Developer's application to rescind contract rejected in first case on new Sunset Clause Laws
The Conveyancing Amendment (Sunset Clauses) Act 2015 came into effect on 2 November 2015, as the new division 10 s66ZL of the Conveyancing Act 1919 (NSW). The amendments require vendors to either obtain the consent of all of the purchasers before they can rescind an off-the-plan contract in reliance on a sunset clause in the contract, or alternatively, obtain the permission of the Supreme Court to rescind. These new laws apply to all attempts to rescind for sunset dates in all off-the-plan contracts for sale of residential lots in New South Wales after 2 November 2015, no matter when the contract was entered.
Jobema Developments Pty Limited v Zhu & Ors  NSWSC 3 is the first case in which the Supreme Court had a developer's request to rescind a contract in reliance of a sunset clause for an off-the-plan property since new laws came into effect. The Court rejected the developer’s application to rescind a contract pursuant to a sunset clause.
Mr Wu (defendant) entered into the contract with Xycom, the original vendor, on 6 December 2013, to purchase a home unit off-the-plan. It was in a 14 storey property development project for 72 residential units and 7 commercial lots in Dora Street, Hurstville. The sunset date for the registration of the Strata Plan was 31 December 2015. After that date, either party had 14 days to rescind the contract. The developer’s right to rescind the contract was qualified by the requirement to ‘use all reasonable endeavours to have the Strata Plan registered by the sunset date'.
However, although Xycom obtained the development approval, they carried out little to no construction work after entering into the contracts to the Purchasers. Subsequently, in October 2014, Xycom sold the development site to Jobema Developments (plaintiffs) which settled in January 2015. The sale was subjected to the existing off-the-plan sale contracts, which were novated to Jobema. Jobema assumed the development and other obligations of Xycom under the existing off-the-plan contracts, however was unable to get the strata plan registered within the contemplated time in the contract.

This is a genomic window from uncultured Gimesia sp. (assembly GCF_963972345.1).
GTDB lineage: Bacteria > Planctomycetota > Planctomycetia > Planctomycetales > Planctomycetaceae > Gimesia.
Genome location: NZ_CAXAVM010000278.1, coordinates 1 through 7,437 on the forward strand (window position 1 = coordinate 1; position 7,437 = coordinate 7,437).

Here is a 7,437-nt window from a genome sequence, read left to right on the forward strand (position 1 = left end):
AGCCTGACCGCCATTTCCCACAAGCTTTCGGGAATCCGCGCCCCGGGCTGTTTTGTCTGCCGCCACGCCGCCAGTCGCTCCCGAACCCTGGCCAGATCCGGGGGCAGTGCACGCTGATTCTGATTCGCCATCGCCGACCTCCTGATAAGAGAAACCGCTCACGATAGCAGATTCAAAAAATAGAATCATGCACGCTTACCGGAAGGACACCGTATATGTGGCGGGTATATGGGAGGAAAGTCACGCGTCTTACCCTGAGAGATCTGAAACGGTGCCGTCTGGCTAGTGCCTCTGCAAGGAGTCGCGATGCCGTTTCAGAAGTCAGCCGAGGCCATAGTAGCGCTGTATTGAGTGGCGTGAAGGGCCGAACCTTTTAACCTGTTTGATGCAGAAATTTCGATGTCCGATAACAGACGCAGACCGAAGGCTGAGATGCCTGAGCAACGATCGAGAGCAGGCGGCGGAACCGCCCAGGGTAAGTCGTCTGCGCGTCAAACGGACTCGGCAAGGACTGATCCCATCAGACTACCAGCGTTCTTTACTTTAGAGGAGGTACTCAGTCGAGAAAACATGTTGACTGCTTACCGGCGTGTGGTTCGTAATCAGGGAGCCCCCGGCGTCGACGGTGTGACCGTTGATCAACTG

On 1 December, Jobema served a notice to Mr Wu proposing to rescind the contract under s66ZL(4):
"Jobema is proposing to rescind the contract because:
- Since the date that the Contract was entered into, construction costs have increased significantly;
- (Xycom) did not advance the property to the time that Jobema acquired it in 2015;
- The contract does not meet the financial requirements for funding the project in 2015;
- Jobema has offered [Mr Wu] the opportunity to continue with the purchase at a new price which reflects 2015 current market conditions;
- [Mr Wu] [has] elected not to continue on the basis set out in paragraph (d);
- Jobema has the opportunity to sell the property in the Contract at a price which reflects the 2015 market and takes into account the increased construction costs referred to in paragraph (a).